Don’t make the conversation about money.
If they have not retired, ask them what their retirement might look like. Ask what types of plans they have, where they want to live, how they plan on spending their time, etc. This will lead to how they plan on financing everything.
Ask them for advice.
This may be a bit sneaky, but it is an easy conversation opener. Share ideas about what you are thinking for your own retirement savings, then ask what they are doing so you can learn by example.
Use a current event.
If a family member or good family friend has passed or entered into a long term care facility, this can be a great conversation starter. By discussing the choices, or lack thereof, that they have can be an opener to ask questions of your parents.
It takes a bit of thought to get the conversation going, but once you open the door, the conversation should flow.
One of my oldest shopping tips is to start in the back of the store, that is where all of the sale items are, and who doesn’t love a sale. It is also important to pay attention to the time of year, there are always seasonal sales. Here are the best items to buy now:
Mattresses and Linens
Labor Day sales kick off the action early in September. This is one of two times a year when mattress retailers offer deep discounts on piled-up inventory (the other prime time is around Memorial Day). Shoppers may also find some better-than-normal deals on bedding and bath supplies such as towels over Labor Day weekend and throughout the month.
September promises low prices on flights for the winter holidays. The best deals on plane tickets usually surface about eight weeks before the departure date. For Thanksgiving, that would mean the last week or two of September.
This is the last chance to enjoy low prices on summer produce such as corn, peaches, plums, nectarines, peppers, mangoes, green beans, lettuce, and tomatoes. September will also see the first fall produce hit grocery stores. Look for cheap prices on apples, berries, beets, cantaloupes, cauliflower, eggplants, grapes, honeydew melon, pears, squash, mushrooms, sweet potatoes, figs, and dark-green leafy vegetables such as spinach.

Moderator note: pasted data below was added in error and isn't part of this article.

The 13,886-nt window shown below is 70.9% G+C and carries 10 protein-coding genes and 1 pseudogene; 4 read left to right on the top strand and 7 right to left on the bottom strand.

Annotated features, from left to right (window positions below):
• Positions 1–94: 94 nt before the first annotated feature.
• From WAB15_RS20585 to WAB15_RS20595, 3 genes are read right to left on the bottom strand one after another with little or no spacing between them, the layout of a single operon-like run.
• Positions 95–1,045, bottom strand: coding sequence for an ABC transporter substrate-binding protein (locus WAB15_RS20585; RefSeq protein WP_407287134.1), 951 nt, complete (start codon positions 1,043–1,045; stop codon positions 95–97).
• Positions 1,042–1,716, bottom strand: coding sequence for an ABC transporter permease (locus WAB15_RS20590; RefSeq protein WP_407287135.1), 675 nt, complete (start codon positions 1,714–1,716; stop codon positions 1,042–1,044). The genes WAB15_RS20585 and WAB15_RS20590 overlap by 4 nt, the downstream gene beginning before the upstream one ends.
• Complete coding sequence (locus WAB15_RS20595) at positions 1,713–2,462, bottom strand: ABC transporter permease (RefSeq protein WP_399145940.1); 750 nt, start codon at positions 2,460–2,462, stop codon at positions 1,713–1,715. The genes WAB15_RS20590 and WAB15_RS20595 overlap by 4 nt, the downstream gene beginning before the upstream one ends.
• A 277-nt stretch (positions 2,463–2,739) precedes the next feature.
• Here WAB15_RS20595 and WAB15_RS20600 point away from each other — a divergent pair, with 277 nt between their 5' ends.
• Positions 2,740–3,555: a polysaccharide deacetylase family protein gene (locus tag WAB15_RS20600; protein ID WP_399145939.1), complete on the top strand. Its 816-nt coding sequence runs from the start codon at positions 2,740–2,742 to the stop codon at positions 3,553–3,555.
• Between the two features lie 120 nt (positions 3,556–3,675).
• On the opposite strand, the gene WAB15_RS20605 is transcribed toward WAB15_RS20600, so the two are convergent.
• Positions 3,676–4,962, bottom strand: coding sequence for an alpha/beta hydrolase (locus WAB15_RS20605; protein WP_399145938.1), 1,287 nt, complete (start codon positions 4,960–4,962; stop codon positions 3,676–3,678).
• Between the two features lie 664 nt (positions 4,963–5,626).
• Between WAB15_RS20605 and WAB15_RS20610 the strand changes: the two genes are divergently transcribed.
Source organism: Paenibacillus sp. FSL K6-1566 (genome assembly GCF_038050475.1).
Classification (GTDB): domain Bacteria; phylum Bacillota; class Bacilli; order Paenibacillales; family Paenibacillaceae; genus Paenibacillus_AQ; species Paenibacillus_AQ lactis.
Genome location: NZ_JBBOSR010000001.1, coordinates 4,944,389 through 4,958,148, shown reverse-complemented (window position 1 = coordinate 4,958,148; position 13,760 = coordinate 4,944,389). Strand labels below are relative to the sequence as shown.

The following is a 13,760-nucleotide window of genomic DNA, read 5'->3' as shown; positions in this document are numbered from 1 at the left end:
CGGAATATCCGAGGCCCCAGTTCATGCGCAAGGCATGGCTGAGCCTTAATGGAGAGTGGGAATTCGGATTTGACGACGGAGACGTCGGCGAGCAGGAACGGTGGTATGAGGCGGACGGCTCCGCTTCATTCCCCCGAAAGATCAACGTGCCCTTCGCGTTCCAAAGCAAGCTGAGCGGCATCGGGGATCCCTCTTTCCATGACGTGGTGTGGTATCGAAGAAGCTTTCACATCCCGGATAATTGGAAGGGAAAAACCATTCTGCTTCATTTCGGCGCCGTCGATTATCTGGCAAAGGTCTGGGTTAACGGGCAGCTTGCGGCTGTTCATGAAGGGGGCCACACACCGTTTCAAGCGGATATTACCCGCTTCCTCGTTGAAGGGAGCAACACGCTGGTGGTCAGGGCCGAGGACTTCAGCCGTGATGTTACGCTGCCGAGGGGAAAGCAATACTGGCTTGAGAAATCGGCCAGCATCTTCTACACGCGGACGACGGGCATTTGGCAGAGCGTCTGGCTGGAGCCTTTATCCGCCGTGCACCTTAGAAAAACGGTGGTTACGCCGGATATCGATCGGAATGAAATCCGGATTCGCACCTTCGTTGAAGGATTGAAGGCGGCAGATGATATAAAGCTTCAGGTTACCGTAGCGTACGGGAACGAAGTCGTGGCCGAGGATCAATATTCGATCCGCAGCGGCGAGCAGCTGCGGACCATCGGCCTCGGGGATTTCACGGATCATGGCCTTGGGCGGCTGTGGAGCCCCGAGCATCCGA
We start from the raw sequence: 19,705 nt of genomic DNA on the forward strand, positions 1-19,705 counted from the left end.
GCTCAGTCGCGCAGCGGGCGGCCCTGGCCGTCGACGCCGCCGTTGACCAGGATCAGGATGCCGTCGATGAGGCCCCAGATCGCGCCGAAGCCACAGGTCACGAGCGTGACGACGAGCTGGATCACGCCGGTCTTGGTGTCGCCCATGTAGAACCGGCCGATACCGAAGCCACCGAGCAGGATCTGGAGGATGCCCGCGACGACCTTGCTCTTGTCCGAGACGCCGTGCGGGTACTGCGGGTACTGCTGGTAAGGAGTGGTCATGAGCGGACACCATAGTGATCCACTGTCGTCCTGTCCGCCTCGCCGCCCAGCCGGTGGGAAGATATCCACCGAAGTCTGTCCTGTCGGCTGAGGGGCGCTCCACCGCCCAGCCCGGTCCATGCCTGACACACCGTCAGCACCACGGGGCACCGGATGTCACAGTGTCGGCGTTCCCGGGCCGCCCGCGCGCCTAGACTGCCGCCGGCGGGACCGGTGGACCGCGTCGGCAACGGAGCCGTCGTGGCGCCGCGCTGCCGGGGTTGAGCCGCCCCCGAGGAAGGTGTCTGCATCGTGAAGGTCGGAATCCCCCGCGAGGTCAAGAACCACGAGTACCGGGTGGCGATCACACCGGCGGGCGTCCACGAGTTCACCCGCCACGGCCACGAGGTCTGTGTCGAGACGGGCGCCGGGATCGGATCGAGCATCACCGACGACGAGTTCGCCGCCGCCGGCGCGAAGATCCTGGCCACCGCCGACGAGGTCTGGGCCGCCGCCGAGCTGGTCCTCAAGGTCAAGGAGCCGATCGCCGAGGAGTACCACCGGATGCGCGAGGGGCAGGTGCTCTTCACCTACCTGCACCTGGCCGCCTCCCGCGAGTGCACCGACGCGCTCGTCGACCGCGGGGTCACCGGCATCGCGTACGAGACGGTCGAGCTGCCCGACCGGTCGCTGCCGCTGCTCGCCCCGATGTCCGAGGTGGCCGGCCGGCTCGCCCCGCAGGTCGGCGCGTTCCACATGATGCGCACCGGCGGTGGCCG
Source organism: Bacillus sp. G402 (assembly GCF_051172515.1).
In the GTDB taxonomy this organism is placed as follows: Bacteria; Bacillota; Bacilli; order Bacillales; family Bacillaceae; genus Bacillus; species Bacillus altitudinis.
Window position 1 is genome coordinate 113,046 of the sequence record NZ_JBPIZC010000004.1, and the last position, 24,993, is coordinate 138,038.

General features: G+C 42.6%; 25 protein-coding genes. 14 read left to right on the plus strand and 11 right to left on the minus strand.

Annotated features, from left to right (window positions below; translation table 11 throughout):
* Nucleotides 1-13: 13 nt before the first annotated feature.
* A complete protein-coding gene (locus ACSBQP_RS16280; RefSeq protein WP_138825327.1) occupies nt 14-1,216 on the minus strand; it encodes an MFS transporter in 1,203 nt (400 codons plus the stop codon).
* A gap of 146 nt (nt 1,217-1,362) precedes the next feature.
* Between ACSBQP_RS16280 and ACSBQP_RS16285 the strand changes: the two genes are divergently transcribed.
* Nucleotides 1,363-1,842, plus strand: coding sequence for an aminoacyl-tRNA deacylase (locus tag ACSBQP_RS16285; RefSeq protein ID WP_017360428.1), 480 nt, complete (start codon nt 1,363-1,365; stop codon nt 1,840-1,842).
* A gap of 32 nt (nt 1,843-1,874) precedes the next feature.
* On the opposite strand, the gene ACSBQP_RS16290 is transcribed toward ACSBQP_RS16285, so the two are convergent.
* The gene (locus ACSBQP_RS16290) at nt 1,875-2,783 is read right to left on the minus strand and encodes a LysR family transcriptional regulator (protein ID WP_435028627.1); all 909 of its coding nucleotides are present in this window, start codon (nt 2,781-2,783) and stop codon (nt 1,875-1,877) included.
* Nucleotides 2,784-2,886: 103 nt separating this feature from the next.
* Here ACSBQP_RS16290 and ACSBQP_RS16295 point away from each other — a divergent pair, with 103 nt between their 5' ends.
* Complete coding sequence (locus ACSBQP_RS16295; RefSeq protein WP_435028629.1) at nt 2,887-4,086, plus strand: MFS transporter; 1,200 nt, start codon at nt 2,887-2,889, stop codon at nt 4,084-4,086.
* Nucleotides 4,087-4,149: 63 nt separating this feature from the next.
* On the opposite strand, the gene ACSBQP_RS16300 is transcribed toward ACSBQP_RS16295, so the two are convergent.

So be smart and shop wisely.
Over the weekend, we were discussing Social Security, doesn’t everyone? I was telling my Husband that I do not plan on drawing my Social Security benefit until age 70, then he can have a larger Spousal benefit. In the world of Social Security benefits, the Husband is generally the primary wage earner, with the Wife pulling Social Security benefits off his record. Given this statistic, why would you pull benefits early and make things worse for your future widow?
Researchers performed an experiment that revealed that husbands did not change their choice of claiming age even after they were educated about the basics of how their claiming age could impact their spouse’s survivor’s benefits.
For example, the study found husbands tend to claim benefits earlier when they have one of the following:
A defined-benefit pension
Retiree health insurance
A health condition that limits their ability to work
While spousal benefits are limited to half a spouse’s benefit, survivor’s benefits can be up to 100 percent of the deceased’s benefit amount.
Thus, the longer a husband delays claiming his own benefits, at least up until age 70, the larger his future widow’s monthly survivors benefit would be.
My daughter got married last year and we paid for everything. We had a year to plan and if we could not pay cash for something, it was cut from the list. We are in the middle of the “year of weddings.” A number of our daughter’s friends, as well as our friend’s kids, are getting married. We have been to two weddings already this summer, with two more to go. The most recent wedding we went to was paid for by the bride and groom. It was a very nice DIY wedding with all of the important aspects part of the evening. Some engaged couples want it all, but do not have the means to pay for it. I just read about Upstart, a so-called fintech lender.
The average wedding loan Upstart approves is $11,000 for either a three, five or seven-year term. The annual percentage rate, which is the rate charged for borrowing and represents the yearly cost of the loan, can fluctuate between 5 percent all the way up to nearly 36 percent, depending on the applicant.